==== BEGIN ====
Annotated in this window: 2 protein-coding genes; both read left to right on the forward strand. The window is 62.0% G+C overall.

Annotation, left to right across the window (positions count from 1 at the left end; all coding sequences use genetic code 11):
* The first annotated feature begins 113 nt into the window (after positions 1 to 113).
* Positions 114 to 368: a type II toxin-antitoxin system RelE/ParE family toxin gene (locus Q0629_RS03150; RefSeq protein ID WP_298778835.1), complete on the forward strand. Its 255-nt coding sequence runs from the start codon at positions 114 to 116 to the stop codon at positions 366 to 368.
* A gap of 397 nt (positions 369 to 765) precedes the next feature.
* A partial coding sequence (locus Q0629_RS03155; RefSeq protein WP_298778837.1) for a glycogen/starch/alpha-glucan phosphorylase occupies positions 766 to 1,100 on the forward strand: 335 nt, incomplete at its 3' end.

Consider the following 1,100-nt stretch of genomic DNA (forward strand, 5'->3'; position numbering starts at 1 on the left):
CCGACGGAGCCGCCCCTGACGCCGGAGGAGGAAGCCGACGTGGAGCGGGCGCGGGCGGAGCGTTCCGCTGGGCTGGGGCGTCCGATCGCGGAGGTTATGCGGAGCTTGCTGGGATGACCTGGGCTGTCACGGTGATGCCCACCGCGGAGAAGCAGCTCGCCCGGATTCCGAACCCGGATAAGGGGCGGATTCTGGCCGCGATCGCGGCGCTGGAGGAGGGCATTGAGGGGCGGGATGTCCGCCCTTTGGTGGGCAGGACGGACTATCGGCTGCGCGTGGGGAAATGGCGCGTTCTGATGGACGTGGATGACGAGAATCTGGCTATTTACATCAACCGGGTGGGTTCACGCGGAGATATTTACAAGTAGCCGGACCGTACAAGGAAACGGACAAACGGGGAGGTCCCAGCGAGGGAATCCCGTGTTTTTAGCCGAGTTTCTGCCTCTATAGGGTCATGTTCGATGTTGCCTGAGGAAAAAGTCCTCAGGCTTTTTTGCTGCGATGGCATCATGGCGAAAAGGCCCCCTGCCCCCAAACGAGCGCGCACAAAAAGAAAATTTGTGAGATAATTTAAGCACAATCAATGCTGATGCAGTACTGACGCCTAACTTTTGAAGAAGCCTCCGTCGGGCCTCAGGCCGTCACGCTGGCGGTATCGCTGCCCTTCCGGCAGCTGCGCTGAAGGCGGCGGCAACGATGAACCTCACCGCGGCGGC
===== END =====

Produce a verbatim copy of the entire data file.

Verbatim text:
Annotated in this window: 2 protein-coding genes; both read left to right on the forward strand. The window is 62.0% G+C overall.

Annotation, left to right across the window (positions count from 1 at the left end; all coding sequences use genetic code 11):
* The first annotated feature begins 113 nt into the window (after positions 1 to 113).
* Positions 114 to 368: a type II toxin-antitoxin system RelE/ParE family toxin gene (locus Q0629_RS03150; RefSeq protein ID WP_298778835.1), complete on the forward strand. Its 255-nt coding sequence runs from the start codon at positions 114 to 116 to the stop codon at positions 366 to 368.
* A gap of 397 nt (positions 369 to 765) precedes the next feature.
* A partial coding sequence (locus Q0629_RS03155; RefSeq protein WP_298778837.1) for a glycogen/starch/alpha-glucan phosphorylase occupies positions 766 to 1,100 on the forward strand: 335 nt, incomplete at its 3' end.

Consider the following 1,100-nt stretch of genomic DNA (forward strand, 5'->3'; position numbering starts at 1 on the left):
CCGACGGAGCCGCCCCTGACGCCGGAGGAGGAAGCCGACGTGGAGCGGGCGCGGGCGGAGCGTTCCGCTGGGCTGGGGCGTCCGATCGCGGAGGTTATGCGGAGCTTGCTGGGATGACCTGGGCTGTCACGGTGATGCCCACCGCGGAGAAGCAGCTCGCCCGGATTCCGAACCCGGATAAGGGGCGGATTCTGGCCGCGATCGCGGCGCTGGAGGAGGGCATTGAGGGGCGGGATGTCCGCCCTTTGGTGGGCAGGACGGACTATCGGCTGCGCGTGGGGAAATGGCGCGTTCTGATGGACGTGGATGACGAGAATCTGGCTATTTACATCAACCGGGTGGGTTCACGCGGAGATATTTACAAGTAGCCGGACCGTACAAGGAAACGGACAAACGGGGAGGTCCCAGCGAGGGAATCCCGTGTTTTTAGCCGAGTTTCTGCCTCTATAGGGTCATGTTCGATGTTGCCTGAGGAAAAAGTCCTCAGGCTTTTTTGCTGCGATGGCATCATGGCGAAAAGGCCCCCTGCCCCCAAACGAGCGCGCACAAAAAGAAAATTTGTGAGATAATTTAAGCACAATCAATGCTGATGCAGTACTGACGCCTAACTTTTGAAGAAGCCTCCGTCGGGCCTCAGGCCGTCACGCTGGCGGTATCGCTGCCCTTCCGGCAGCTGCGCTGAAGGCGGCGGCAACGATGAACCTCACCGCGGCGGC